In short, it pretty much	looks for something@something.tld.  It
	       does not	understand real	names ("bob smith" <bsmith@test.com>),
	       or other	comments.  It will not accept partially-qualified
	       addresses ('bob', or 'bob@machine')

	   Arguments
	       $value
		   The potential address to test.

	   Returns
	       Returns the untainted address on	success, undef on failure.

	   Notes, Exceptions, _	Bugs
	       This function does not make any attempt to check	whether	an
	       address is genuinely deliverable. It only looks to see that the
	       format is email-like.

	       The function accepts an optional	hash reference as a second
	       argument	to change the validation behavior.  It is passed on
	       unchanged to Neil Neely's Data::Validate::Domain::is_domain()
	       function.  See that module's documentation for legal values.

	   is_email_rfc822 - does the value look like an RFC 822 address?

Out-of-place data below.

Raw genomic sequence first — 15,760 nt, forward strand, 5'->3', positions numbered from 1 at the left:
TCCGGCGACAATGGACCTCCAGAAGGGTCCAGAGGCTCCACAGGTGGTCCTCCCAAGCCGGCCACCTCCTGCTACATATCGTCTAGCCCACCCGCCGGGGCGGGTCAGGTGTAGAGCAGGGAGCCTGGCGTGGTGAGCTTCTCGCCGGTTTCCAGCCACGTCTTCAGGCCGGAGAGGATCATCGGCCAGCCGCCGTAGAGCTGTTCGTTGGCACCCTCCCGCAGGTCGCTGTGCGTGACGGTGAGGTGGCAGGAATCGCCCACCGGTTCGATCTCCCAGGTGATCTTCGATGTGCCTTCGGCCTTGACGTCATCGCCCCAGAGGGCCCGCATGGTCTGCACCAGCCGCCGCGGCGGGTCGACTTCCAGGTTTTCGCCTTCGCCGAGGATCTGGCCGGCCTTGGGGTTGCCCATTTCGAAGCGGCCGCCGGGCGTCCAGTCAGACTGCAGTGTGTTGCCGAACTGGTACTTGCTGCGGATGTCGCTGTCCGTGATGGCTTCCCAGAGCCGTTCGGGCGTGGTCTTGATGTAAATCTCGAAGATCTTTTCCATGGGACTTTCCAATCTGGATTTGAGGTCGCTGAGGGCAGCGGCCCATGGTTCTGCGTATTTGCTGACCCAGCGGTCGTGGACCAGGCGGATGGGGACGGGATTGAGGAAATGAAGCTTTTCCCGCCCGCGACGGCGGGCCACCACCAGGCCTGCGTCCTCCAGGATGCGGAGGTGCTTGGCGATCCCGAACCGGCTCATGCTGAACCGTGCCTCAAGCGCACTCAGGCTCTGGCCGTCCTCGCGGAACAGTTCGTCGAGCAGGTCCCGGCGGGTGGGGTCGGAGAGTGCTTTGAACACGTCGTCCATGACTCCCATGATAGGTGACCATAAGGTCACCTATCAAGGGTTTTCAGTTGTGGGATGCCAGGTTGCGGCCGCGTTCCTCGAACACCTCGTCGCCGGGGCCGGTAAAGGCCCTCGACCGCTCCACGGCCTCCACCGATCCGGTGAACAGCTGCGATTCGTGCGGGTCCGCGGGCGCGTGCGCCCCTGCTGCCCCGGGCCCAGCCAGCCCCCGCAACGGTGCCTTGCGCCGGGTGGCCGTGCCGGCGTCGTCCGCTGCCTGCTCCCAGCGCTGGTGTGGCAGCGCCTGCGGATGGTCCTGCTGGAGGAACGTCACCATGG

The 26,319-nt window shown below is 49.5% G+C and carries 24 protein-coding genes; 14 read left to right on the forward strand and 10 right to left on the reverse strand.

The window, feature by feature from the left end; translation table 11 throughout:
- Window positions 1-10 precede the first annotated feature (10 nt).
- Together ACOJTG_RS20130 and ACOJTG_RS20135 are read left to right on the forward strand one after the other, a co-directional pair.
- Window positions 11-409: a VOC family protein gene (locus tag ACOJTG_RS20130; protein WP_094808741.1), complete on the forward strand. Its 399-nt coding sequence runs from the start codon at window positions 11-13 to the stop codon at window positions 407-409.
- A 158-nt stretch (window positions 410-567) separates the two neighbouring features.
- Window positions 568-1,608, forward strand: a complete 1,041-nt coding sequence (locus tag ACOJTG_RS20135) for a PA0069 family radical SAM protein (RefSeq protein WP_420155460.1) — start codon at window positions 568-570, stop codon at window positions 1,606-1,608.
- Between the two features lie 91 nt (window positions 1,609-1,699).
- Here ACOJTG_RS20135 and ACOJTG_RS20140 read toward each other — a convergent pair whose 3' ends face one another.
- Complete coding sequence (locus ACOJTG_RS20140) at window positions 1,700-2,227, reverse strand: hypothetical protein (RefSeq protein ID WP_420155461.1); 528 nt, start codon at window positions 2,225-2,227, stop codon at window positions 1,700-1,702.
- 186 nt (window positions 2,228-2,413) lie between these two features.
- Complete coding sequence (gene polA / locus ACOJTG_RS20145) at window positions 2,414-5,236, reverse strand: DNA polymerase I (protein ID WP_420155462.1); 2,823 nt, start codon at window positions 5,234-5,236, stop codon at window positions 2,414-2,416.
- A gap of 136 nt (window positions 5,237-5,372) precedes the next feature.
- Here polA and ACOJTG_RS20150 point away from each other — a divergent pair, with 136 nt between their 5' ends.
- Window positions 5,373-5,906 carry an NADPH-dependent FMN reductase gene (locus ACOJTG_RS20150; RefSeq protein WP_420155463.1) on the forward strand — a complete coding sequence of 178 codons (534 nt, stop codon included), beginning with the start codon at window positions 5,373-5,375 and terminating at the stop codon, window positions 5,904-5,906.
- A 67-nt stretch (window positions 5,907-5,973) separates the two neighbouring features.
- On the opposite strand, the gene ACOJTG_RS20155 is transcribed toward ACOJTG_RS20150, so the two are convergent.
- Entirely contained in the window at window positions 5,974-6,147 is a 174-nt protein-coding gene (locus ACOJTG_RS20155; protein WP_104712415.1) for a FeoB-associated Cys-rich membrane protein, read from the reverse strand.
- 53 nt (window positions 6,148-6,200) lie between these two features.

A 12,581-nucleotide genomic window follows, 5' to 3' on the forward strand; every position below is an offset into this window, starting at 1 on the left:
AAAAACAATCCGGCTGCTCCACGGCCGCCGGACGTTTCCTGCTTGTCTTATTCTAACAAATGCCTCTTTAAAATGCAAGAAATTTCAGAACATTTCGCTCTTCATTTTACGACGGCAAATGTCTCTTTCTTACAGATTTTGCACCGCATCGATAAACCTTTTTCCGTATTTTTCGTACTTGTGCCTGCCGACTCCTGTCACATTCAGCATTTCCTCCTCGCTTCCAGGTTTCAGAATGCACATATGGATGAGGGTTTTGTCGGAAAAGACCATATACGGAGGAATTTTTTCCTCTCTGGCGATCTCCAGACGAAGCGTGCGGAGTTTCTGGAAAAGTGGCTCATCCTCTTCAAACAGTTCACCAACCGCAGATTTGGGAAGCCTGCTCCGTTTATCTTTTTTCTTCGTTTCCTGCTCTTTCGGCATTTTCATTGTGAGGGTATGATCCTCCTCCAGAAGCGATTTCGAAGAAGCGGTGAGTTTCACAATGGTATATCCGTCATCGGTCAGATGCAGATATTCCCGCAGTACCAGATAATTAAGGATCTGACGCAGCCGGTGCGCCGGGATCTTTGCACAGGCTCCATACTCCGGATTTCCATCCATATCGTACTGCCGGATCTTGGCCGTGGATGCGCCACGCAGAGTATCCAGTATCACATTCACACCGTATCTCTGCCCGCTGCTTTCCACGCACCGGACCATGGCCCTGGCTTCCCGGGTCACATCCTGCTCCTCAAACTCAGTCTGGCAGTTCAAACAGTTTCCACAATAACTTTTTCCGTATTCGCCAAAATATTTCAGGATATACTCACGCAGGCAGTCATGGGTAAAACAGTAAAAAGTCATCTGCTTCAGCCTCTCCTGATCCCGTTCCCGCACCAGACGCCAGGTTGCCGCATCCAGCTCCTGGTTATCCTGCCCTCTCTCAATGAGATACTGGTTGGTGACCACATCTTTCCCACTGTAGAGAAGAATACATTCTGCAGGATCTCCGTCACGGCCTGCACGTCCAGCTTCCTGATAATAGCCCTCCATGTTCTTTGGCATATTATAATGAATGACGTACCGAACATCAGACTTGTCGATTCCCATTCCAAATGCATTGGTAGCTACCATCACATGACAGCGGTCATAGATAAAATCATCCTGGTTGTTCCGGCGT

is_email_rfc822($value);

	   Description
	       Returns the untainted address if	the test value appears to be a
	       well-formed email address according to RFC822. Note that	the
	       standard	allows for a wide variety of address formats,
	       including ones with real	names and comments.

	       In most cases you probably want to use is_email() instead.
	       This one	will accept things that	you probably aren't expecting
	       ('foo@bar', for example.)

	   Arguments
	       $value
		   The potential address to test.

	   Returns
	       Returns the untainted address on	success, undef on failure.

	   Notes, Exceptions, _	Bugs
	       This check uses Casey West's Email::Address module to do	its
	       validation.

	       The function does not make any attempt to check whether an
	       address is genuinely deliverable. It only looks to see that the
	       format is email-like.

	   is_domain - does the	value look like	a domain name?

	     is_domain($value);

	   Description
	       Returns the untainted domain if the test	value appears to be a
	       well-formed domain name.	 This test uses	the same logic as
	       is_email(), rather than the somewhat more permissive pattern